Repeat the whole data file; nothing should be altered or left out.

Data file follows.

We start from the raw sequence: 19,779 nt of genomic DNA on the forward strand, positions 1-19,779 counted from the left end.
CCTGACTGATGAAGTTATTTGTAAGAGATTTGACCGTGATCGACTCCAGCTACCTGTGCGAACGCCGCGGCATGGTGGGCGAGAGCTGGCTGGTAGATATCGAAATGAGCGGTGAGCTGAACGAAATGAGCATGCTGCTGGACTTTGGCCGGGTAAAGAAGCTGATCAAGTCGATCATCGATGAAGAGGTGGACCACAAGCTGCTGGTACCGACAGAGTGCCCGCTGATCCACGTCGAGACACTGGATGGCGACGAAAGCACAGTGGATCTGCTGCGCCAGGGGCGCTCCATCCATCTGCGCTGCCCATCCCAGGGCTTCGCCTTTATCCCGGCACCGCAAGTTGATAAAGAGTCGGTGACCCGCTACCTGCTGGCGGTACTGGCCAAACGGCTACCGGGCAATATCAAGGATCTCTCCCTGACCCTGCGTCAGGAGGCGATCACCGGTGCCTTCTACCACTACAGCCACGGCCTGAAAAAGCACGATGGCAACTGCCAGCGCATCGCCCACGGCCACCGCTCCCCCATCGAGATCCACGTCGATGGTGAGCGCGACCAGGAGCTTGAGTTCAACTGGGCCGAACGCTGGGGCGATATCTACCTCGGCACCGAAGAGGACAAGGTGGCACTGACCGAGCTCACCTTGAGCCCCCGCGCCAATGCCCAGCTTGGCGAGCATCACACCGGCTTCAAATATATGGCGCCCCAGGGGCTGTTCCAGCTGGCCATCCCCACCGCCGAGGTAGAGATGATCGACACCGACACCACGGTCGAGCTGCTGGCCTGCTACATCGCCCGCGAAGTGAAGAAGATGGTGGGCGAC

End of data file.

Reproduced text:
We start from the raw sequence: 19,779 nt of genomic DNA on the forward strand, positions 1-19,779 counted from the left end.
CCTGACTGATGAAGTTATTTGTAAGAGATTTGACCGTGATCGACTCCAGCTACCTGTGCGAACGCCGCGGCATGGTGGGCGAGAGCTGGCTGGTAGATATCGAAATGAGCGGTGAGCTGAACGAAATGAGCATGCTGCTGGACTTTGGCCGGGTAAAGAAGCTGATCAAGTCGATCATCGATGAAGAGGTGGACCACAAGCTGCTGGTACCGACAGAGTGCCCGCTGATCCACGTCGAGACACTGGATGGCGACGAAAGCACAGTGGATCTGCTGCGCCAGGGGCGCTCCATCCATCTGCGCTGCCCATCCCAGGGCTTCGCCTTTATCCCGGCACCGCAAGTTGATAAAGAGTCGGTGACCCGCTACCTGCTGGCGGTACTGGCCAAACGGCTACCGGGCAATATCAAGGATCTCTCCCTGACCCTGCGTCAGGAGGCGATCACCGGTGCCTTCTACCACTACAGCCACGGCCTGAAAAAGCACGATGGCAACTGCCAGCGCATCGCCCACGGCCACCGCTCCCCCATCGAGATCCACGTCGATGGTGAGCGCGACCAGGAGCTTGAGTTCAACTGGGCCGAACGCTGGGGCGATATCTACCTCGGCACCGAAGAGGACAAGGTGGCACTGACCGAGCTCACCTTGAGCCCCCGCGCCAATGCCCAGCTTGGCGAGCATCACACCGGCTTCAAATATATGGCGCCCCAGGGGCTGTTCCAGCTGGCCATCCCCACCGCCGAGGTAGAGATGATCGACACCGACACCACGGTCGAGCTGCTGGCCTGCTACATCGCCCGCGAAGTGAAGAAGATGGTGGGCGAC